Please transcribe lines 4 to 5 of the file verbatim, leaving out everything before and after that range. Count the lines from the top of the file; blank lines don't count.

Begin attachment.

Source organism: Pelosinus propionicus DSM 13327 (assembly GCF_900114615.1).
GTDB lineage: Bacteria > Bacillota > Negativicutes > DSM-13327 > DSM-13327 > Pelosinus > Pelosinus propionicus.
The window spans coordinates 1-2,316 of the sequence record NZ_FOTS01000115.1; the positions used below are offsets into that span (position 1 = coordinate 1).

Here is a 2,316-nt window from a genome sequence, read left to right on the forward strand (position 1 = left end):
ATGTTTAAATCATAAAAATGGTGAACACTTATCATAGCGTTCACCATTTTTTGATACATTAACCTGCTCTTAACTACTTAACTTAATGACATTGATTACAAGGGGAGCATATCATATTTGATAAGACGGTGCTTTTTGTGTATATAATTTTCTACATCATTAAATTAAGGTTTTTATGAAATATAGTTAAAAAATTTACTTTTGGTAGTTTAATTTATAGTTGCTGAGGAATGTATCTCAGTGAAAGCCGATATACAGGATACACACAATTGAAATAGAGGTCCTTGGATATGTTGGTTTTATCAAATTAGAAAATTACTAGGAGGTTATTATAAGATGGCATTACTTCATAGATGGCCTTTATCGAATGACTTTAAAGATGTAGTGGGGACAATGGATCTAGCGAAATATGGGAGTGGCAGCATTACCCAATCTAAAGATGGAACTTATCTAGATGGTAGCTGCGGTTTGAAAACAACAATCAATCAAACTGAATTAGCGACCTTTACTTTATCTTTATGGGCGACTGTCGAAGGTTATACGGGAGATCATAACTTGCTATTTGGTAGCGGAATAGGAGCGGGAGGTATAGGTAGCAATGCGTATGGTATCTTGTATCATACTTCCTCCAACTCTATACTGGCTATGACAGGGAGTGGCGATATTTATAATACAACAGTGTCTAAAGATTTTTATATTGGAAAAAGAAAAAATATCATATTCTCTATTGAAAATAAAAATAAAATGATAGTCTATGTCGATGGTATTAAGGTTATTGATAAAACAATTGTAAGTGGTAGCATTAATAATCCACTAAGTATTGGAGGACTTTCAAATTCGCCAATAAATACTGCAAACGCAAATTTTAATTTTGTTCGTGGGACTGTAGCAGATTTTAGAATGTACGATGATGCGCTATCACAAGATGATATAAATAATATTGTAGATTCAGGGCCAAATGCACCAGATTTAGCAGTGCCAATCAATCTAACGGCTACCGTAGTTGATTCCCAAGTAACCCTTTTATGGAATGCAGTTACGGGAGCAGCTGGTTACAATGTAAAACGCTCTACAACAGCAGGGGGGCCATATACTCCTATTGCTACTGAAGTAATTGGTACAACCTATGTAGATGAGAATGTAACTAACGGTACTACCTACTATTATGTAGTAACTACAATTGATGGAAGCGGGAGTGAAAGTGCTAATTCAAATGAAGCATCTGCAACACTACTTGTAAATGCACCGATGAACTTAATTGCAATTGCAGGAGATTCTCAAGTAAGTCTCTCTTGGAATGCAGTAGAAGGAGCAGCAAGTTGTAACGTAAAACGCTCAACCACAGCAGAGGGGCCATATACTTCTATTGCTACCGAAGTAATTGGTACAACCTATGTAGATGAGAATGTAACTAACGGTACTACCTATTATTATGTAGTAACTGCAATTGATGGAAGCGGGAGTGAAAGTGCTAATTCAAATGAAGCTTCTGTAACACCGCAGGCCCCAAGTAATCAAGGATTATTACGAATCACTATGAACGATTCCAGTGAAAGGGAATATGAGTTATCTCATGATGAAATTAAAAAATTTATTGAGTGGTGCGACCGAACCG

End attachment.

Here is a 2,316-nt window from a genome sequence, read left to right on the forward strand (position 1 = left end):
ATGTTTAAATCATAAAAATGGTGAACACTTATCATAGCGTTCACCATTTTTTGATACATTAACCTGCTCTTAACTACTTAACTTAATGACATTGATTACAAGGGGAGCATATCATATTTGATAAGACGGTGCTTTTTGTGTATATAATTTTCTACATCATTAAATTAAGGTTTTTATGAAATATAGTTAAAAAATTTACTTTTGGTAGTTTAATTTATAGTTGCTGAGGAATGTATCTCAGTGAAAGCCGATATACAGGATACACACAATTGAAATAGAGGTCCTTGGATATGTTGGTTTTATCAAATTAGAAAATTACTAGGAGGTTATTATAAGATGGCATTACTTCATAGATGGCCTTTATCGAATGACTTTAAAGATGTAGTGGGGACAATGGATCTAGCGAAATATGGGAGTGGCAGCATTACCCAATCTAAAGATGGAACTTATCTAGATGGTAGCTGCGGTTTGAAAACAACAATCAATCAAACTGAATTAGCGACCTTTACTTTATCTTTATGGGCGACTGTCGAAGGTTATACGGGAGATCATAACTTGCTATTTGGTAGCGGAATAGGAGCGGGAGGTATAGGTAGCAATGCGTATGGTATCTTGTATCATACTTCCTCCAACTCTATACTGGCTATGACAGGGAGTGGCGATATTTATAATACAACAGTGTCTAAAGATTTTTATATTGGAAAAAGAAAAAATATCATATTCTCTATTGAAAATAAAAATAAAATGATAGTCTATGTCGATGGTATTAAGGTTATTGATAAAACAATTGTAAGTGGTAGCATTAATAATCCACTAAGTATTGGAGGACTTTCAAATTCGCCAATAAATACTGCAAACGCAAATTTTAATTTTGTTCGTGGGACTGTAGCAGATTTTAGAATGTACGATGATGCGCTATCACAAGATGATATAAATAATATTGTAGATTCAGGGCCAAATGCACCAGATTTAGCAGTGCCAATCAATCTAACGGCTACCGTAGTTGATTCCCAAGTAACCCTTTTATGGAATGCAGTTACGGGAGCAGCTGGTTACAATGTAAAACGCTCTACAACAGCAGGGGGGCCATATACTCCTATTGCTACTGAAGTAATTGGTACAACCTATGTAGATGAGAATGTAACTAACGGTACTACCTACTATTATGTAGTAACTACAATTGATGGAAGCGGGAGTGAAAGTGCTAATTCAAATGAAGCATCTGCAACACTACTTGTAAATGCACCGATGAACTTAATTGCAATTGCAGGAGATTCTCAAGTAAGTCTCTCTTGGAATGCAGTAGAAGGAGCAGCAAGTTGTAACGTAAAACGCTCAACCACAGCAGAGGGGCCATATACTTCTATTGCTACCGAAGTAATTGGTACAACCTATGTAGATGAGAATGTAACTAACGGTACTACCTATTATTATGTAGTAACTGCAATTGATGGAAGCGGGAGTGAAAGTGCTAATTCAAATGAAGCTTCTGTAACACCGCAGGCCCCAAGTAATCAAGGATTATTACGAATCACTATGAACGATTCCAGTGAAAGGGAATATGAGTTATCTCATGATGAAATTAAAAAATTTATTGAGTGGTGCGACCGAACCG